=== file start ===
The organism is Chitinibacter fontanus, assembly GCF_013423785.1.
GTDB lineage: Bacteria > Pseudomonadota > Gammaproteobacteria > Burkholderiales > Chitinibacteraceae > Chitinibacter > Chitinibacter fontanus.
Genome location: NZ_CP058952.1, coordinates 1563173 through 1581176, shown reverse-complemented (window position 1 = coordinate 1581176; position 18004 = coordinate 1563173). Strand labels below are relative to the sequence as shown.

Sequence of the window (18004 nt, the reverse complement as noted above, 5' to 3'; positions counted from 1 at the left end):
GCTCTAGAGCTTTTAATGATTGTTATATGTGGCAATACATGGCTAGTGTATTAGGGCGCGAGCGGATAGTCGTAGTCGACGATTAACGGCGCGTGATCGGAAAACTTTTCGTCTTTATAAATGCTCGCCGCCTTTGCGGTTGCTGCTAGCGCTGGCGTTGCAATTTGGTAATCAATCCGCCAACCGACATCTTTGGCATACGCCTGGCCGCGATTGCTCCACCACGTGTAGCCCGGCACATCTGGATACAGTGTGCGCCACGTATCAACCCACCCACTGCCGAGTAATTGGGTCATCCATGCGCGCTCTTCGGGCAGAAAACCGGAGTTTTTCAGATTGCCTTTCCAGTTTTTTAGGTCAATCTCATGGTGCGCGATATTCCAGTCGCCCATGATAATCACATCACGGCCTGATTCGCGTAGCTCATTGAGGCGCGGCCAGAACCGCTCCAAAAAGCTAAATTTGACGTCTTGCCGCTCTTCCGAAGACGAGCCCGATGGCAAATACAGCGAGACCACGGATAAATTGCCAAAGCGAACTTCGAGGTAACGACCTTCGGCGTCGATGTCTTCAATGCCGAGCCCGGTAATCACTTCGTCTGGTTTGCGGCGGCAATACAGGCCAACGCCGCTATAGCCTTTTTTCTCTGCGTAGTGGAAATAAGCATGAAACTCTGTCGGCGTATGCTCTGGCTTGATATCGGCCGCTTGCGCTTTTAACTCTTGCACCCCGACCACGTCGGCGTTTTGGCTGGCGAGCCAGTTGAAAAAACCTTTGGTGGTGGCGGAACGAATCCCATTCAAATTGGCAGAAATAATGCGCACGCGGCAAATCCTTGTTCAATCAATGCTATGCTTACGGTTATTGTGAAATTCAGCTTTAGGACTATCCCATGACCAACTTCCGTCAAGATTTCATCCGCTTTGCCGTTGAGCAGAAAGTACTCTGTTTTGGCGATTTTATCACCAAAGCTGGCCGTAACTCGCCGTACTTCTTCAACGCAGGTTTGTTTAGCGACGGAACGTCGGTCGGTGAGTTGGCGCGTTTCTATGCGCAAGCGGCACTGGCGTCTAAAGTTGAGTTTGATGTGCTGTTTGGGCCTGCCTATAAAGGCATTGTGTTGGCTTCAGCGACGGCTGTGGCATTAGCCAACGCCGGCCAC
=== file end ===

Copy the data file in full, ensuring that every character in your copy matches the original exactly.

The organism is Chitinibacter fontanus, assembly GCF_013423785.1.
GTDB lineage: Bacteria > Pseudomonadota > Gammaproteobacteria > Burkholderiales > Chitinibacteraceae > Chitinibacter > Chitinibacter fontanus.
Genome location: NZ_CP058952.1, coordinates 1563173 through 1581176, shown reverse-complemented (window position 1 = coordinate 1581176; position 18004 = coordinate 1563173). Strand labels below are relative to the sequence as shown.

Sequence of the window (18004 nt, the reverse complement as noted above, 5' to 3'; positions counted from 1 at the left end):
GCTCTAGAGCTTTTAATGATTGTTATATGTGGCAATACATGGCTAGTGTATTAGGGCGCGAGCGGATAGTCGTAGTCGACGATTAACGGCGCGTGATCGGAAAACTTTTCGTCTTTATAAATGCTCGCCGCCTTTGCGGTTGCTGCTAGCGCTGGCGTTGCAATTTGGTAATCAATCCGCCAACCGACATCTTTGGCATACGCCTGGCCGCGATTGCTCCACCACGTGTAGCCCGGCACATCTGGATACAGTGTGCGCCACGTATCAACCCACCCACTGCCGAGTAATTGGGTCATCCATGCGCGCTCTTCGGGCAGAAAACCGGAGTTTTTCAGATTGCCTTTCCAGTTTTTTAGGTCAATCTCATGGTGCGCGATATTCCAGTCGCCCATGATAATCACATCACGGCCTGATTCGCGTAGCTCATTGAGGCGCGGCCAGAACCGCTCCAAAAAGCTAAATTTGACGTCTTGCCGCTCTTCCGAAGACGAGCCCGATGGCAAATACAGCGAGACCACGGATAAATTGCCAAAGCGAACTTCGAGGTAACGACCTTCGGCGTCGATGTCTTCAATGCCGAGCCCGGTAATCACTTCGTCTGGTTTGCGGCGGCAATACAGGCCAACGCCGCTATAGCCTTTTTTCTCTGCGTAGTGGAAATAAGCATGAAACTCTGTCGGCGTATGCTCTGGCTTGATATCGGCCGCTTGCGCTTTTAACTCTTGCACCCCGACCACGTCGGCGTTTTGGCTGGCGAGCCAGTTGAAAAAACCTTTGGTGGTGGCGGAACGAATCCCATTCAAATTGGCAGAAATAATGCGCACGCGGCAAATCCTTGTTCAATCAATGCTATGCTTACGGTTATTGTGAAATTCAGCTTTAGGACTATCCCATGACCAACTTCCGTCAAGATTTCATCCGCTTTGCCGTTGAGCAGAAAGTACTCTGTTTTGGCGATTTTATCACCAAAGCTGGCCGTAACTCGCCGTACTTCTTCAACGCAGGTTTGTTTAGCGACGGAACGTCGGTCGGTGAGTTGGCGCGTTTCTATGCGCAAGCGGCACTGGCGTCTAAAGTTGAGTTTGATGTGCTGTTTGGGCCTGCCTATAAAGGCATTGTGTTGGCTTCAGCGACGGCTGTGGCATTAGCCAACGCCGGCCAC